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Science In Fiction

It seems the more you learn about the nature of reality the harder it is to suspend your disbelief in fiction. People who spend a lot of time around guns can find it jarring when a character in a story fires one with no recoil. Anyone who knows the least bit about physics facepalms at the plot to ‘2012’. The alien ancestor story in ‘Prometheus’ flings people from the story because they can’t see a mechanism for it being possible… but sometimes Spider-Man just has to use web-shooters, because we’d rather not see the other story. Do writers of fiction then, have an obligation to get the science right? In places where it doesn’t fit, do excuses have to be made? How far can we suspend our disbelief? Well, I don’t have the data to the last question but I have some ideas about the others.

When you’re writing, sometimes it’s hard to bring yourself to go check something out, especially if you’re writing fiction and double especially if you’re on a roll. Most big names however, do a fair bit of research on the parts of their stories they don’t understand. If this is done right, it can make the story not only more believable, but more compelling (The Fault In Our Stars would have been a lot different if the characters’ diseases were written poorly. Some stories skip this step however, and in some cases it appears as though they’ve considered taking it and then completely ignored what turned up when they saw what should be happening (case and point, Prometheus and 2012). The thing is, that if these movies are written well enough, people can usually look past the impossibilities; that’s why suspension of disbelief is a commonly used phrase, because we do it all the time. Even so, there comes a point when the flaw is so glaring and the writing around it so poorly weaves it in to the rest of the story that suspension of disbelief breaks. Then we’re left with the ‘why can Edward Cullen get an erection?’ question. (In short, the blood from a feed would have to be a hell of a lot to build up that much pressure. Then again, why am I picking holes in this when at least the author sort of tried to explain it?)

To me, the amount you need to get write in a story depends on how involving an element is in a story. For example, if a character looks up at the sky and sees the wrong set of stars (because he/she is in a different hemisphere to the one the writer is used to, for example), that’s an easily forgiven error (unless you’re an astrophysicist, then it’s probably a facepalm moment, but I’ll get to that in a moment). If the story revolves around the moon blowing up and its effects on the earth, you’d better look up what would happen and not write a scene where the moon is just hanging there with two parts hanging slightly apart. Gravity exists, which for that idea is unfortunate.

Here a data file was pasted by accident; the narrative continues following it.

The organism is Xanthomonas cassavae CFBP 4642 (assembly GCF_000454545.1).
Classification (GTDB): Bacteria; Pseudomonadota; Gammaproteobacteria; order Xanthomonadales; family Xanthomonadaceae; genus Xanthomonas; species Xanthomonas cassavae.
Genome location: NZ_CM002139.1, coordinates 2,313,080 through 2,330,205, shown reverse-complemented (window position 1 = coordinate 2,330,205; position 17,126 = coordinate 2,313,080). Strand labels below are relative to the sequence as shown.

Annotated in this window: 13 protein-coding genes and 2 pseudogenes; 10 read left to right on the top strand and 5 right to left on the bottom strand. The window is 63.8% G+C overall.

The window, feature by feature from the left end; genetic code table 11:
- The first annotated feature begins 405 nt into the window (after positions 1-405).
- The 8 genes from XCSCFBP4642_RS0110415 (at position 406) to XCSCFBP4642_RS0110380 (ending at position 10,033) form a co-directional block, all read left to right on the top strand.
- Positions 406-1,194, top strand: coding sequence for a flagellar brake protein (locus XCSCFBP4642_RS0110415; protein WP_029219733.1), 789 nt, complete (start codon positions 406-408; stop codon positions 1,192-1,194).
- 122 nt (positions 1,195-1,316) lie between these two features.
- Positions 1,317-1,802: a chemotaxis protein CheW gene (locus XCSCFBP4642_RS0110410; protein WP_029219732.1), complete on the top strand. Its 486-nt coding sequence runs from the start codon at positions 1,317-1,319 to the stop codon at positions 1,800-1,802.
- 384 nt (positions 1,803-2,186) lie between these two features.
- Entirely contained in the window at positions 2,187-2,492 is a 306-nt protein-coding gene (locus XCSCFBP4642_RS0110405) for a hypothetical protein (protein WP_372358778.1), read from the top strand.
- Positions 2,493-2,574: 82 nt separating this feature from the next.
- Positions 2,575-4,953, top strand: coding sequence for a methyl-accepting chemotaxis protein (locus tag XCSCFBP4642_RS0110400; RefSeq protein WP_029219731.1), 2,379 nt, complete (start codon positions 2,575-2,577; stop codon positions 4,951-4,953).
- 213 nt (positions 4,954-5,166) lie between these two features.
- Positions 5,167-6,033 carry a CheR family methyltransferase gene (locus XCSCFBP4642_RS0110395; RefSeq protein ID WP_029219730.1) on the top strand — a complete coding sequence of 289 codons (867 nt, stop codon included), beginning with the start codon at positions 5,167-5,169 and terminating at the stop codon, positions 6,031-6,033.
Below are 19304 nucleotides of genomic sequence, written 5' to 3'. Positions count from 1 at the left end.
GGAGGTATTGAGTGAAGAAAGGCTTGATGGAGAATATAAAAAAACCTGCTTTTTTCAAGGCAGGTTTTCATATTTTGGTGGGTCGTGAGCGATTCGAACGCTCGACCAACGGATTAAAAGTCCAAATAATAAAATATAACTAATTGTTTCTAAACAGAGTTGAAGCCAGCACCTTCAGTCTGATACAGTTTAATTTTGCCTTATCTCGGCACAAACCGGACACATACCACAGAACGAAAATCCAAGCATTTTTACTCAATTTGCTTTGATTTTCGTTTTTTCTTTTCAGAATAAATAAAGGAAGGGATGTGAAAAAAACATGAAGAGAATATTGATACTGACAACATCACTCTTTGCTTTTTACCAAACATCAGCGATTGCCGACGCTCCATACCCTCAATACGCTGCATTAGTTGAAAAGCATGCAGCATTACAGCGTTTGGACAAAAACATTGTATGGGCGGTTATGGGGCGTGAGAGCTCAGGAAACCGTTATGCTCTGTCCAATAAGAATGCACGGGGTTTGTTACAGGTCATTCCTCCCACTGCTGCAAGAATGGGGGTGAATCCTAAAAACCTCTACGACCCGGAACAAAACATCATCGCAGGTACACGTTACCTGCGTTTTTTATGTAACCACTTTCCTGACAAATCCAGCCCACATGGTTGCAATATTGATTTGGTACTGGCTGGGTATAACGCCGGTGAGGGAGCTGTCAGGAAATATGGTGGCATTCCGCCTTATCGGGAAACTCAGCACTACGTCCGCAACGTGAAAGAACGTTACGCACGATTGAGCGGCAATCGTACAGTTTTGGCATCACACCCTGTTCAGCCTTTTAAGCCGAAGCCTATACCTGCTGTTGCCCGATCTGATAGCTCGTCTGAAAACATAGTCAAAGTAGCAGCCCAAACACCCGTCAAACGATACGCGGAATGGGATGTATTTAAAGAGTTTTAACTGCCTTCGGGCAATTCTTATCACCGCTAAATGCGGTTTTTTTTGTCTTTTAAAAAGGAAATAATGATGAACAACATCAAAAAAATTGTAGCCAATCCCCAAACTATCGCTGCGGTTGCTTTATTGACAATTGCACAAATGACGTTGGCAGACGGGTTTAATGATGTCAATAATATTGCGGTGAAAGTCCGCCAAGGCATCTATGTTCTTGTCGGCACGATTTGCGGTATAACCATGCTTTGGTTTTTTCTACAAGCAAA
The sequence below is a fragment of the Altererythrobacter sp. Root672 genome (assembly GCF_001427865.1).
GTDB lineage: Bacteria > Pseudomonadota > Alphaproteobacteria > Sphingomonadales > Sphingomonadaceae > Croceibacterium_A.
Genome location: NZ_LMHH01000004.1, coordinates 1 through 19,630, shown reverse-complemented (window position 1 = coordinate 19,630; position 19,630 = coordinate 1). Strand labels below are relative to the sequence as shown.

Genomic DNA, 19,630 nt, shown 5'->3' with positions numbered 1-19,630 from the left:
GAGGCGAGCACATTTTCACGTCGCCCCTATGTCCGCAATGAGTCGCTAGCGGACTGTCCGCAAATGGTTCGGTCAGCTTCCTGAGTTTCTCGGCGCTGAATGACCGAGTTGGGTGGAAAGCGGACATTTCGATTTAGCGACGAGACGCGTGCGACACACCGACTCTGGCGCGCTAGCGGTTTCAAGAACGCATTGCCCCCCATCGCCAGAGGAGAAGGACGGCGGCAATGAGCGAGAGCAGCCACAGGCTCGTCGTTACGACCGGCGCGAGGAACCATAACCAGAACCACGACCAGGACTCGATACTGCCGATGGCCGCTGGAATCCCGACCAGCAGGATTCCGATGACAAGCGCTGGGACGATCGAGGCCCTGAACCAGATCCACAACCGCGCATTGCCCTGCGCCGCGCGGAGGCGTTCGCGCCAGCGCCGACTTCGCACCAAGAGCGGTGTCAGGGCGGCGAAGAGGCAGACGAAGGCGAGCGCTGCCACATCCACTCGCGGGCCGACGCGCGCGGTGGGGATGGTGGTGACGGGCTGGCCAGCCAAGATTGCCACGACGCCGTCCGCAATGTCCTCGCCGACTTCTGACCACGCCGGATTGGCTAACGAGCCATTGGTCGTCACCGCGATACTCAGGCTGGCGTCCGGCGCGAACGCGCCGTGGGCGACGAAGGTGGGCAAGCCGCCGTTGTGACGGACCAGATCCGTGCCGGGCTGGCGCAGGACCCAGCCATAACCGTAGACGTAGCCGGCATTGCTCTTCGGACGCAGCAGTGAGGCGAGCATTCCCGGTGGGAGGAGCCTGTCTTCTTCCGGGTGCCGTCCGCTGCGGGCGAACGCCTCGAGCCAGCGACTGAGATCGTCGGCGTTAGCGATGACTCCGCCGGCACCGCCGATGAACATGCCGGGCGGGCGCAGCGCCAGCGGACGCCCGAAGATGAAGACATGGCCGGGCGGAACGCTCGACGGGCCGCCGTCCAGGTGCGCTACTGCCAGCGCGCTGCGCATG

But this responsibility depends on your audience. If your audience is larger, you’re likely to capture more people and therefore multiple backgrounds and professions. This becomes a problem with high-budget movies, because they can’t really afford to be lazy. At some point, somebody’s going to see the movie who knows more about the field you’re writing about than you do and they will see the holes in the storytelling. Simply put, the more you know, the more mistakes you notice. Although I might watch a movie where the stars in the sky are wrong and not notice an error, Neil Tyson likely would. Does this alone mean that movies have an obligation to get the science right? Well, no, but with the huge budgets that summer blockbusters tend to get, the screenwriters and directors can probably afford to shed a little money hiring some consultants to make sure they get that right. And if they do, they might get enough praise from their accuracy to make that money back, or make a profit on top of it.

It’s not that big budget storytelling has an obligation to get the science right, but that it doesn’t really have any excuse not to. With lower budgets it’s different. Books, you may have noticed, tend to garner a lot less attention than movies, so even if there are egregious errors, less people are going to read it and it follows that less people are going to notice it. This is not to say that authors are exempt from this. Accuracy is king, and if authors have access to the sorts of people who can help them along, then why not check the science of fiction against the science of reality? But if people want a fee, it’s a lot easier to pay that on a movie budget than a book advance. The key is that everyone should at least try to get their facts straight, and if they don’t succeed the first time… well, you can always fix it in post.

[image credits: Hhenken.deviantart.com, thepunchbowl.net]

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Cat Strickson

Cat Strickson

Cat, or Elly, or Eddy, or whatever name they're going by these days, is a British palaeontologist and fantasy author. It's a pretty awesome skill set, but it doesn't pay much right now. They enjoy science, history, vidyagames and all things SFF.

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